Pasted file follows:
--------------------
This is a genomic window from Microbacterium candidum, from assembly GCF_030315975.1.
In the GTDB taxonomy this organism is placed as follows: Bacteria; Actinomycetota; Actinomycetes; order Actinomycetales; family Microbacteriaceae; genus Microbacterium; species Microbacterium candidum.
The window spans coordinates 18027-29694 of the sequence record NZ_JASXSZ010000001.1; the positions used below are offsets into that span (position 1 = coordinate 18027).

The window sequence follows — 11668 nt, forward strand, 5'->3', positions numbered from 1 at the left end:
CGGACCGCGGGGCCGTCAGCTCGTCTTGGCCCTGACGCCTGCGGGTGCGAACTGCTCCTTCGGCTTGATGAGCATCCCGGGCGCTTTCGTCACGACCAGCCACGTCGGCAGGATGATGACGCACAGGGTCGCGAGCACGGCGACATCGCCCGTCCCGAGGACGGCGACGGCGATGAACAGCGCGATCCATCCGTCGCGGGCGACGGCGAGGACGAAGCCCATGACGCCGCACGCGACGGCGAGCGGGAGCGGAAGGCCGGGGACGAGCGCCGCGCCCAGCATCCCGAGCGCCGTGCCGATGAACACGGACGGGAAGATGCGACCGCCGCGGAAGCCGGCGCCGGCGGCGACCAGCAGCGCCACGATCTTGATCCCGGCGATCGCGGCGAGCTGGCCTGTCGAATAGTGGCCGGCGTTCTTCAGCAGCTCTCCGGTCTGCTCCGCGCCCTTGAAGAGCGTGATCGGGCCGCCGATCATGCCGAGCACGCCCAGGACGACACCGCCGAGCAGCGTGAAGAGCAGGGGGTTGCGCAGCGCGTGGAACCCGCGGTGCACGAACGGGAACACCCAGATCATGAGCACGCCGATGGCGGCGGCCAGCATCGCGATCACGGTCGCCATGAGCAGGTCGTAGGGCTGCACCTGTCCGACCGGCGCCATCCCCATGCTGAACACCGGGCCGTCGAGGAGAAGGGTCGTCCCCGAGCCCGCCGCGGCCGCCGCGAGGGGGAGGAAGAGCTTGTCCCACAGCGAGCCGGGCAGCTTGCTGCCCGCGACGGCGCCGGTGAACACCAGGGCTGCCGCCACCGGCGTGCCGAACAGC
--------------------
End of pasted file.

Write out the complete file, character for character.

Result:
This is a genomic window from Microbacterium candidum, from assembly GCF_030315975.1.
In the GTDB taxonomy this organism is placed as follows: Bacteria; Actinomycetota; Actinomycetes; order Actinomycetales; family Microbacteriaceae; genus Microbacterium; species Microbacterium candidum.
The window spans coordinates 18027-29694 of the sequence record NZ_JASXSZ010000001.1; the positions used below are offsets into that span (position 1 = coordinate 18027).

The window sequence follows — 11668 nt, forward strand, 5'->3', positions numbered from 1 at the left end:
CGGACCGCGGGGCCGTCAGCTCGTCTTGGCCCTGACGCCTGCGGGTGCGAACTGCTCCTTCGGCTTGATGAGCATCCCGGGCGCTTTCGTCACGACCAGCCACGTCGGCAGGATGATGACGCACAGGGTCGCGAGCACGGCGACATCGCCCGTCCCGAGGACGGCGACGGCGATGAACAGCGCGATCCATCCGTCGCGGGCGACGGCGAGGACGAAGCCCATGACGCCGCACGCGACGGCGAGCGGGAGCGGAAGGCCGGGGACGAGCGCCGCGCCCAGCATCCCGAGCGCCGTGCCGATGAACACGGACGGGAAGATGCGACCGCCGCGGAAGCCGGCGCCGGCGGCGACCAGCAGCGCCACGATCTTGATCCCGGCGATCGCGGCGAGCTGGCCTGTCGAATAGTGGCCGGCGTTCTTCAGCAGCTCTCCGGTCTGCTCCGCGCCCTTGAAGAGCGTGATCGGGCCGCCGATCATGCCGAGCACGCCCAGGACGACACCGCCGAGCAGCGTGAAGAGCAGGGGGTTGCGCAGCGCGTGGAACCCGCGGTGCACGAACGGGAACACCCAGATCATGAGCACGCCGATGGCGGCGGCCAGCATCGCGATCACGGTCGCCATGAGCAGGTCGTAGGGCTGCACCTGTCCGACCGGCGCCATCCCCATGCTGAACACCGGGCCGTCGAGGAGAAGGGTCGTCCCCGAGCCCGCCGCGGCCGCCGCGAGGGGGAGGAAGAGCTTGTCCCACAGCGAGCCGGGCAGCTTGCTGCCCGCGACGGCGCCGGTGAACACCAGGGCTGCCGCCACCGGCGTGCCGAACAGC